soil erosion climate change

View from India: Conserve the soil for a better tomorrow

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The states of Gujarat, Rajasthan and Uttar Pradesh have signed up for the Save Soil campaign, a global movement spearheaded by Indian spiritual leader Sadhguru.

Sadhguru Jaggi Vasudev, founder of Isha Foundation, has been named one of India’s 50 most influential people. His transformational programmes have touched the lives of millions the world over. This time, he has set out on a global mission to motivate people in diverse parts of the globe to save the soil from extinction. The visionary has embarked on this expansive 30,000km #JourneyForSoil on a motorcycle. The 100-day global journey kick-started in London earlier in the year, crisscrossed 27 nations in Europe, Central Asia and the Middle East and is now spreading the message on the Indian terrain.

The movement is envisioned to initiate policy-driven action to address land degradation, advocate for healthy soil and save it from extinction. There’s a pressing need for saving the soil everywhere, because the UN Food and Agriculture Organization indicates that there’s only 60 years of soil left on planet Earth. The UN has pointed out that one acre of soil is lost on the planet every second. Hence the soil crusade is to initiate national policies and actions towards increasing the organic content in cultivable soil.

As a backgrounder, Isha Foundation, located in Coimbatore, Tamil Nadu, is a member of the International Union for Conservation of Nature (IUCN). Global bodies like the United Nations Convention to Combat Desertification (UNCCD), the United Nations Environment Programme (UNEP), the World Food Programme (WFP) and IUCN are supporting the Save Soil Movement. IUCN has engaged with governments and farming communities to focus on agriculture and land health and protect agricultural landscapes.

The states of Gujarat, Rajasthan and Uttar Pradesh have set the template by signing a memorandum of understanding with Isha Outreach. This is the Foundation’s social outreach initiative, which implements several large-scale human service projects to support individual growth, revitalise the human spirit, rebuild communities, and restore the environment.

As the movement navigates across the Indian landscape, it is also envisioned to reverse the desertification of fertile land and save it from becoming barren. It is hoped to bring back at least 3-6 per cent organic content in the soil. This could happen by bringing the land under shade from vegetation and enriching the soil through plant litter and animal waste.

Conserving soil is important and urgent as well. Erratic and unexpected climatic conditions have resulted in wind erosion which has led to the upheaval of the top soil. Probably R&D labs can be initiated privately or through government support to conduct research for converting arid and barren land into fertile soil. Also let’s not forget that Prime Minister Narendra Modi has launched the Soil Health Card Scheme for farmers.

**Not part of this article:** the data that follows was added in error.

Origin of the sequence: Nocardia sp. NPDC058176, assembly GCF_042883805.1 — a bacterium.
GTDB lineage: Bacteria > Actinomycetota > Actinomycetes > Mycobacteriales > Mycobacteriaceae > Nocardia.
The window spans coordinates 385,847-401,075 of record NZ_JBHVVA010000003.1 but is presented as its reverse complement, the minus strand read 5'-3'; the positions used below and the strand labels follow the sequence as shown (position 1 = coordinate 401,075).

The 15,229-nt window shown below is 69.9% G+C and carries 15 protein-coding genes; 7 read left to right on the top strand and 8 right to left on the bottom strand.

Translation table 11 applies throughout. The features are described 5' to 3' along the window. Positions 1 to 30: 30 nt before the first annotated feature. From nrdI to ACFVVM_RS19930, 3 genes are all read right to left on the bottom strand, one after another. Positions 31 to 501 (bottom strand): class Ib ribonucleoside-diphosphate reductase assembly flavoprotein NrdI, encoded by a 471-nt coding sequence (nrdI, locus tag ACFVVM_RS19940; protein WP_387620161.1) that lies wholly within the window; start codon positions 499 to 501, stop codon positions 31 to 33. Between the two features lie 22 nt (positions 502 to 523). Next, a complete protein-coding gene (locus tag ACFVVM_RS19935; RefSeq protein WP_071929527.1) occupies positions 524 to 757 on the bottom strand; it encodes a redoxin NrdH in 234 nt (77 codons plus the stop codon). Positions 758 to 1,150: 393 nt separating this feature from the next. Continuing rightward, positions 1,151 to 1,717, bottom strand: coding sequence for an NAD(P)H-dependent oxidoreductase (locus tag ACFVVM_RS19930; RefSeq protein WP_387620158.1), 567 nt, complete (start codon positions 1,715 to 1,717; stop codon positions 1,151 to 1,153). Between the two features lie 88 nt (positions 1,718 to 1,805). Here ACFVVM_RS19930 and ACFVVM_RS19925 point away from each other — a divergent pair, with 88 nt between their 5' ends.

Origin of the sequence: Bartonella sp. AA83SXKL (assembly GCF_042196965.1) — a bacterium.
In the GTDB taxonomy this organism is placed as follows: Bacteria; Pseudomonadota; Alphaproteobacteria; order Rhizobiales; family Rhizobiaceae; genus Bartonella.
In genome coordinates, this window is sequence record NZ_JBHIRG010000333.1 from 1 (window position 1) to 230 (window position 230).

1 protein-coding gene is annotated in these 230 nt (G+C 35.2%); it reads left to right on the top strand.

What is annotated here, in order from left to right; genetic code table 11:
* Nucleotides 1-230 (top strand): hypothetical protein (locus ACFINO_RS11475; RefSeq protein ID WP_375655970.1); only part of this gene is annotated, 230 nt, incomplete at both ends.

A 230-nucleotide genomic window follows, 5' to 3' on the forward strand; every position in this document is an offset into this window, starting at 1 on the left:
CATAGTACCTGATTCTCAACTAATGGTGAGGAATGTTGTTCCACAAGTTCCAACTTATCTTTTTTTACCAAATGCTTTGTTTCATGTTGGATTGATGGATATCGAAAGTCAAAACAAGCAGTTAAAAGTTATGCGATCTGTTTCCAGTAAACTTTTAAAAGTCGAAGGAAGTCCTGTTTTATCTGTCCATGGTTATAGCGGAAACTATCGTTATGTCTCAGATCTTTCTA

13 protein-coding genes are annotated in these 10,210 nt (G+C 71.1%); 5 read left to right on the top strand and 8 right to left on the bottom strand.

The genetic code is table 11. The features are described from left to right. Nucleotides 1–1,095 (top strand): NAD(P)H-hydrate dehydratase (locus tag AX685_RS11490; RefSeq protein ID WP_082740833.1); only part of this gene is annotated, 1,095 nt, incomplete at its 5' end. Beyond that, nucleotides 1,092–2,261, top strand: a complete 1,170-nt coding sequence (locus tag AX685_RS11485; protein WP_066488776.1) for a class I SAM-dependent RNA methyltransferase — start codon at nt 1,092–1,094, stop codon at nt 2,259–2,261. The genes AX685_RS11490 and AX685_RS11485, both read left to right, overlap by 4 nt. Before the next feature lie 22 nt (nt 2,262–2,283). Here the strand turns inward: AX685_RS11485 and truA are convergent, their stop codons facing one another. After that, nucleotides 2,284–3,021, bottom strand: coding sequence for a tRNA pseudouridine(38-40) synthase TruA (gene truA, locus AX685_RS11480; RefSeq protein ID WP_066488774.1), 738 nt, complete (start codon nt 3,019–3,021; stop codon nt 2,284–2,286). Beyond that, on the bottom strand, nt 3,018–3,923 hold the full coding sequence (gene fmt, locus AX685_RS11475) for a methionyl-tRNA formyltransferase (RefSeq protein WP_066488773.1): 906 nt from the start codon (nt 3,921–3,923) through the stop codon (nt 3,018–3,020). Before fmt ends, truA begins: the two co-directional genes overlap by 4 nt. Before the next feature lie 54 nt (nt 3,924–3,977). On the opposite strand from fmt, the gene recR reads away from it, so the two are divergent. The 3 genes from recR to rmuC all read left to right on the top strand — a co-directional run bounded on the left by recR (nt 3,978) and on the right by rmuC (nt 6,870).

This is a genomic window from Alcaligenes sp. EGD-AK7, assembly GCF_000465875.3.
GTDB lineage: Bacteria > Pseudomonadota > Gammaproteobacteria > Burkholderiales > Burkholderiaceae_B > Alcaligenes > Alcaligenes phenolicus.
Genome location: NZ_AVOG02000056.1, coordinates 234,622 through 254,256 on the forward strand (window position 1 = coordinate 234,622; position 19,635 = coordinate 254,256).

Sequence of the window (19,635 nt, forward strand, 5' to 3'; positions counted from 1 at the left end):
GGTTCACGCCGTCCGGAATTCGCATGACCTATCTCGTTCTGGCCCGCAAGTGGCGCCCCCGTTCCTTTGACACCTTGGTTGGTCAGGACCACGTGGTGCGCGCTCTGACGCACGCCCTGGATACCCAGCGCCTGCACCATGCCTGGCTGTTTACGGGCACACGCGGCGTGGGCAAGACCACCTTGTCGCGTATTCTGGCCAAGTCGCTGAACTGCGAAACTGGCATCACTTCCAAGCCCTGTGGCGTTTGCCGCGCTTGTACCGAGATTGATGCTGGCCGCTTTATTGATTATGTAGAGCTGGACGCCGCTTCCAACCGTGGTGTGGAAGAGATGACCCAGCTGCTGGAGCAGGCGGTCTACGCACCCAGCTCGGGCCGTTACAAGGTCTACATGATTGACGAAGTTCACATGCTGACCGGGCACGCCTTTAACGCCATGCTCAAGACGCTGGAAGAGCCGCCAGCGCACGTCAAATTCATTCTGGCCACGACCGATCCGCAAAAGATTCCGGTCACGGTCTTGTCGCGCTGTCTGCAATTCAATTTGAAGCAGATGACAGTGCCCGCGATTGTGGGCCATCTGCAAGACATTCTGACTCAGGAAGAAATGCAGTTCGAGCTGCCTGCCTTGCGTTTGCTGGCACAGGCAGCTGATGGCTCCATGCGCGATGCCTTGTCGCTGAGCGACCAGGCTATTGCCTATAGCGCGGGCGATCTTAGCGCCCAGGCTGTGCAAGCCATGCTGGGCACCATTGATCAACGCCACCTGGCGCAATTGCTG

Respecting the soil is deeply entrenched in the socio-cultural ethos of this country. Hence it’s mandatory to save it. And in any case, loss of soil could mean job loss among farmers and food scarcity as agricultural yields shrink. It also hobbles the GDP (gross domestic product) growth of the nation. Ecological imbalance, loss of biodiversity, climate change and water scarcity are other consequences.

Perhaps new irrigation methods can be explored to make the soil sustainable and retain more nutrients such as nitrogen, phosphorus, sulphur and potassium, besides increasing its fertility. Crop rotation could also be a means of soil management. By doing so, the roots of plants will grow to different lengths. It could mean that they will hold on to the soil at different depths and levels. This will keep the plants secure during erratic weather conditions.

The Save Soil movement aims to galvanise people and initiate them towards soil-saving efforts. Spreading awareness and making people realise the importance of soil conservation is essential. Already youngsters in parts of the country have come forward to share the feeling. Probably the urgency of the situation as well as the sentiment could be taught to students through skits, essays and poster competitions. Perhaps they could spread word at home and the community at large.

Sadhguru incidentally had initiated a national movement in 2017 titled Rally for Rivers to save India’s rivers. Being the lifeline of the people, the vision was supported by 162 million people, making it the largest ever ecological initiative of its kind. Rally for Rivers was featured in UNEP’s Compendium of Nature-based Solutions at the 2019 UN Climate Action Summit in New York. A yogi-mystic, he has been a primary speaker at the UN World Headquarters, Unesco Headquarters, a regular at the World Economic Forum, and a special invitee at Microsoft, Google and TED, among others.

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